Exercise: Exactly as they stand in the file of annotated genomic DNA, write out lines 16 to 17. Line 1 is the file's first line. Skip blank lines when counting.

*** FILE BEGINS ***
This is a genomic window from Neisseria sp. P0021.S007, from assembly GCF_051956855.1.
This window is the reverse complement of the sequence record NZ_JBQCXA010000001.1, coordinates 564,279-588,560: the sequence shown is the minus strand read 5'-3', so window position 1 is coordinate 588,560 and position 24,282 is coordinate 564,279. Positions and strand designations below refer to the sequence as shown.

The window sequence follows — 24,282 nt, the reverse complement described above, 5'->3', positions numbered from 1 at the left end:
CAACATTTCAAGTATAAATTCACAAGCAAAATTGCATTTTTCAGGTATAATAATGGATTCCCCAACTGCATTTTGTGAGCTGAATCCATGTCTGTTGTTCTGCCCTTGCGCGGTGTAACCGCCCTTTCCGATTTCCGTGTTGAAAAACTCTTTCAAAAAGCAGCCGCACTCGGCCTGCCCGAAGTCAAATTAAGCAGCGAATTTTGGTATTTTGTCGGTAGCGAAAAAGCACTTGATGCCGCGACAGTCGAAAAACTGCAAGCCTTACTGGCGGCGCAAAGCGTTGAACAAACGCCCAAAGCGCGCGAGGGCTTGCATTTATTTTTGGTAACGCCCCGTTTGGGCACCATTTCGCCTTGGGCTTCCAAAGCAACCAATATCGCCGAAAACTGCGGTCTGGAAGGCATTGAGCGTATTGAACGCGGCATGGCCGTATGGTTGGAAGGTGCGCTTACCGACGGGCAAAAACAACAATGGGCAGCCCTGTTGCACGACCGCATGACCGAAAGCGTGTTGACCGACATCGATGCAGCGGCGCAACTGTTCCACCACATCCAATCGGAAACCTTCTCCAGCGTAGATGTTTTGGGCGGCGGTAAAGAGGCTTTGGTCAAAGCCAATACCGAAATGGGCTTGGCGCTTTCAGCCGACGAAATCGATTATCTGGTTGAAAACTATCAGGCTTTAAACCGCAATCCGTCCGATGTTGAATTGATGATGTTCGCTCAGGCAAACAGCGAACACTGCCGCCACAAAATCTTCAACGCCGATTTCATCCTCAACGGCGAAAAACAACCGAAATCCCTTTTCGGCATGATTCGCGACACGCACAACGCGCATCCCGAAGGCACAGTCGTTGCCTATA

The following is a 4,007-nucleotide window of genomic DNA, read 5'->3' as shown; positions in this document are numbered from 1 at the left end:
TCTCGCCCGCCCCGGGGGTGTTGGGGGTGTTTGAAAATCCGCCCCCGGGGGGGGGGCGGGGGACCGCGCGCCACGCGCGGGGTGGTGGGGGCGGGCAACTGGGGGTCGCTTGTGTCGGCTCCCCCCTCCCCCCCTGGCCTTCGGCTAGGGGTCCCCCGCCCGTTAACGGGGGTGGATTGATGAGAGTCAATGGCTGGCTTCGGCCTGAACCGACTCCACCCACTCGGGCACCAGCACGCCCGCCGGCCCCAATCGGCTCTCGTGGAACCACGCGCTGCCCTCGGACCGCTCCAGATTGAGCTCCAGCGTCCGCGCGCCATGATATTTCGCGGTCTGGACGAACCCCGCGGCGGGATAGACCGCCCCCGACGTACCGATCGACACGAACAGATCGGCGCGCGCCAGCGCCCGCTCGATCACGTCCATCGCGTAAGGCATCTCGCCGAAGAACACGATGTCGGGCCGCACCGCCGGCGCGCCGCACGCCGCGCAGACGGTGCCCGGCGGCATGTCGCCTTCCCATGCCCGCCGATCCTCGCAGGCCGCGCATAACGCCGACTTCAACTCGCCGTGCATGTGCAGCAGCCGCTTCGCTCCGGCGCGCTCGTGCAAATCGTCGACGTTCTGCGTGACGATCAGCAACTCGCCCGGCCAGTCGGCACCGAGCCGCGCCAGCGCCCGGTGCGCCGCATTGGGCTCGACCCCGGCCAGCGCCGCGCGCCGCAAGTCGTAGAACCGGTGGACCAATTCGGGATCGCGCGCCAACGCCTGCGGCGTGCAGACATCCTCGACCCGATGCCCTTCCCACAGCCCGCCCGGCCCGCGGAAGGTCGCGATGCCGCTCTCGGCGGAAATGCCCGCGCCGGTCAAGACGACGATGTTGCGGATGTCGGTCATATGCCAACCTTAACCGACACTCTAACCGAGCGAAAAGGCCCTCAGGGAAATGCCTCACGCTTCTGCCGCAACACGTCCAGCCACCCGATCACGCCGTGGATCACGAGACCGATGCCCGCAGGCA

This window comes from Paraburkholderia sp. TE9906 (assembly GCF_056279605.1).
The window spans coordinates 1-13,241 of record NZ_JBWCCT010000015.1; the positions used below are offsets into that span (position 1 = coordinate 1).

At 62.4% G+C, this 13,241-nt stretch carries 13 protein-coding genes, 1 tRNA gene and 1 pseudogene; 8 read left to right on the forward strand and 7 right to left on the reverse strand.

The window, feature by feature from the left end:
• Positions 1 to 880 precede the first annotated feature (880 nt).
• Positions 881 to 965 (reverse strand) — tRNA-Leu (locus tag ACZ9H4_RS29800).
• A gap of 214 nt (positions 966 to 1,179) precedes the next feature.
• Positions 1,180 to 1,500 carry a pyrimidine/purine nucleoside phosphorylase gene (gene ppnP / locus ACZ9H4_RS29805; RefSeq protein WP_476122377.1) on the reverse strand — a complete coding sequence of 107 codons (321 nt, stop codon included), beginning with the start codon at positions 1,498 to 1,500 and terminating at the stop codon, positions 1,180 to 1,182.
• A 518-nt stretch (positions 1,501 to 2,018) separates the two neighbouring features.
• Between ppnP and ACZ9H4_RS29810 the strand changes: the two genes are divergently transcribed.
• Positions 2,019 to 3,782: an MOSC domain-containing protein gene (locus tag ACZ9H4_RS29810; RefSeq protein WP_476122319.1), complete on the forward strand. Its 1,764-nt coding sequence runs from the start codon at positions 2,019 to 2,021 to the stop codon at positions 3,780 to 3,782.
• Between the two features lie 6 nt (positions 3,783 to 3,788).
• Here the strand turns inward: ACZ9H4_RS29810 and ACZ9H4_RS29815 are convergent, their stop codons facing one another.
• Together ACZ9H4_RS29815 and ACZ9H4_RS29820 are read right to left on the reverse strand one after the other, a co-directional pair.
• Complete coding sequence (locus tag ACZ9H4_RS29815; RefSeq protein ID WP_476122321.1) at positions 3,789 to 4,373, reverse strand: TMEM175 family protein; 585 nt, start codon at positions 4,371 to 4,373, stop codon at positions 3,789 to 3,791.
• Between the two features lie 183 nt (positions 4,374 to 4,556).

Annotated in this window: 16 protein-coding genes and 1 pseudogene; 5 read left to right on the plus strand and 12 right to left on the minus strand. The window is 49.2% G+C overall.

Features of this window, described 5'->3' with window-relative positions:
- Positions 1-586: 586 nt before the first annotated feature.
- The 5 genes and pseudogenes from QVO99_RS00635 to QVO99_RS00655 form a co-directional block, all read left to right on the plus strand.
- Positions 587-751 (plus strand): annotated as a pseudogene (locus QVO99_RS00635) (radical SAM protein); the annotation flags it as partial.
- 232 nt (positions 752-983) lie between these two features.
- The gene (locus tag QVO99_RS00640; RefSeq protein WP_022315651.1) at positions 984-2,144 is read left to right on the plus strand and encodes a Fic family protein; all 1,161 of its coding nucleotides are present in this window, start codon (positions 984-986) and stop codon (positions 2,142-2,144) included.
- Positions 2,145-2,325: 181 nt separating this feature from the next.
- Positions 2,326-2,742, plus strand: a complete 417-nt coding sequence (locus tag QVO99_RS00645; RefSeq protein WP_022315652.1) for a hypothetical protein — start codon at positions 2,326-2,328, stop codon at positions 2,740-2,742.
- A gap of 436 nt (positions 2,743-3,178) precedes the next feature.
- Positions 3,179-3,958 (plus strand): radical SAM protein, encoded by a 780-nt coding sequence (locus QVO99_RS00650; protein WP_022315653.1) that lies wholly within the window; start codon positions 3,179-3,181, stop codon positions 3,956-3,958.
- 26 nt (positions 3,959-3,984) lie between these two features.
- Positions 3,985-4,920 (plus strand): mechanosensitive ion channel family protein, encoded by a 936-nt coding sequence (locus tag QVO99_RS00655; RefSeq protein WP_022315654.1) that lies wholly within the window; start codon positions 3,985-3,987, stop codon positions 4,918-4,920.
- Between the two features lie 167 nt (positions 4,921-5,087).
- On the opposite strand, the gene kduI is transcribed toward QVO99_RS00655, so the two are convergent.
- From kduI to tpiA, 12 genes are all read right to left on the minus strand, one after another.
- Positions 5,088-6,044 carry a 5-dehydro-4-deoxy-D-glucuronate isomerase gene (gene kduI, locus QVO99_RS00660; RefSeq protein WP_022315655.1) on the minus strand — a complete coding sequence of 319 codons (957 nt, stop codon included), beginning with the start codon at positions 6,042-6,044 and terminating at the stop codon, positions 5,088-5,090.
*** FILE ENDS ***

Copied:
• Between ppnP and ACZ9H4_RS29810 the strand changes: the two genes are divergently transcribed.
• Positions 2,019 to 3,782: an MOSC domain-containing protein gene (locus tag ACZ9H4_RS29810; RefSeq protein WP_476122319.1), complete on the forward strand. Its 1,764-nt coding sequence runs from the start codon at positions 2,019 to 2,021 to the stop codon at positions 3,780 to 3,782.